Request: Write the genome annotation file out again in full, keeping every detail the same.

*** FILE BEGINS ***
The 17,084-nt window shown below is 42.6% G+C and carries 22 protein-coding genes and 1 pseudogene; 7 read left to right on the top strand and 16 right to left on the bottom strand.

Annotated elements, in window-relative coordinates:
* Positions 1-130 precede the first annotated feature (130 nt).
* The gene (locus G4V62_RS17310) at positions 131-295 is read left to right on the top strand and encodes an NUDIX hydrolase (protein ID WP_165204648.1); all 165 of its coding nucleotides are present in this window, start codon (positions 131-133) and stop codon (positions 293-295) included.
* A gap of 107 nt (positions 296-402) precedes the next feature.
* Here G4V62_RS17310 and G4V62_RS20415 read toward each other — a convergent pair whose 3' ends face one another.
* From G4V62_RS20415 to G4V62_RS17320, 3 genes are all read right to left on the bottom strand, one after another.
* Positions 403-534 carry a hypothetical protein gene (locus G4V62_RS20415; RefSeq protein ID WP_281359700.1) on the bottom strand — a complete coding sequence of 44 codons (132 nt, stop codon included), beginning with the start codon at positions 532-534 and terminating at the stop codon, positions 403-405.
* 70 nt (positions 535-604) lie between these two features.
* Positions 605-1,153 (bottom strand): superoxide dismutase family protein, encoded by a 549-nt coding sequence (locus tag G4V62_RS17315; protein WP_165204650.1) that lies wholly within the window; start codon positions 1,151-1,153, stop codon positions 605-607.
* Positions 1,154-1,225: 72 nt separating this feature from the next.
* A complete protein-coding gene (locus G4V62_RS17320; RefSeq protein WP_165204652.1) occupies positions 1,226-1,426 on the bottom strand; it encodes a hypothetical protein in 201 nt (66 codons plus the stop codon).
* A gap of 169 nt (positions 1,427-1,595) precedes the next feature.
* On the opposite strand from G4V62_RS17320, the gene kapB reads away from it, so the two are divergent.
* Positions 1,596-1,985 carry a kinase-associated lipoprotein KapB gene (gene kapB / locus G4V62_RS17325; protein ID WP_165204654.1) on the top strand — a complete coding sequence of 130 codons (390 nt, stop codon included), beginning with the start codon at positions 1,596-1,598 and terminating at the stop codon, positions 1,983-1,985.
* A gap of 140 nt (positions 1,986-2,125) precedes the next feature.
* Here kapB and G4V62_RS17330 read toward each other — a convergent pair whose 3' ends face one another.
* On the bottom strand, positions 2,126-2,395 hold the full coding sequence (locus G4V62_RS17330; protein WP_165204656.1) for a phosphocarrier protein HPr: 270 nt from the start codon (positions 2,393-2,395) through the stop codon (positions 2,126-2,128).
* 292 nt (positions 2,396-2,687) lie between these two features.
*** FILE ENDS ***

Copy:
The 17,084-nt window shown below is 42.6% G+C and carries 22 protein-coding genes and 1 pseudogene; 7 read left to right on the top strand and 16 right to left on the bottom strand.

Annotated elements, in window-relative coordinates:
* Positions 1-130 precede the first annotated feature (130 nt).
* The gene (locus G4V62_RS17310) at positions 131-295 is read left to right on the top strand and encodes an NUDIX hydrolase (protein ID WP_165204648.1); all 165 of its coding nucleotides are present in this window, start codon (positions 131-133) and stop codon (positions 293-295) included.
* A gap of 107 nt (positions 296-402) precedes the next feature.
* Here G4V62_RS17310 and G4V62_RS20415 read toward each other — a convergent pair whose 3' ends face one another.
* From G4V62_RS20415 to G4V62_RS17320, 3 genes are all read right to left on the bottom strand, one after another.
* Positions 403-534 carry a hypothetical protein gene (locus G4V62_RS20415; RefSeq protein ID WP_281359700.1) on the bottom strand — a complete coding sequence of 44 codons (132 nt, stop codon included), beginning with the start codon at positions 532-534 and terminating at the stop codon, positions 403-405.
* 70 nt (positions 535-604) lie between these two features.
* Positions 605-1,153 (bottom strand): superoxide dismutase family protein, encoded by a 549-nt coding sequence (locus tag G4V62_RS17315; protein WP_165204650.1) that lies wholly within the window; start codon positions 1,151-1,153, stop codon positions 605-607.
* Positions 1,154-1,225: 72 nt separating this feature from the next.
* A complete protein-coding gene (locus G4V62_RS17320; RefSeq protein WP_165204652.1) occupies positions 1,226-1,426 on the bottom strand; it encodes a hypothetical protein in 201 nt (66 codons plus the stop codon).
* A gap of 169 nt (positions 1,427-1,595) precedes the next feature.
* On the opposite strand from G4V62_RS17320, the gene kapB reads away from it, so the two are divergent.
* Positions 1,596-1,985 carry a kinase-associated lipoprotein KapB gene (gene kapB / locus G4V62_RS17325; protein ID WP_165204654.1) on the top strand — a complete coding sequence of 130 codons (390 nt, stop codon included), beginning with the start codon at positions 1,596-1,598 and terminating at the stop codon, positions 1,983-1,985.
* A gap of 140 nt (positions 1,986-2,125) precedes the next feature.
* Here kapB and G4V62_RS17330 read toward each other — a convergent pair whose 3' ends face one another.
* On the bottom strand, positions 2,126-2,395 hold the full coding sequence (locus G4V62_RS17330; protein WP_165204656.1) for a phosphocarrier protein HPr: 270 nt from the start codon (positions 2,393-2,395) through the stop codon (positions 2,126-2,128).
* 292 nt (positions 2,396-2,687) lie between these two features.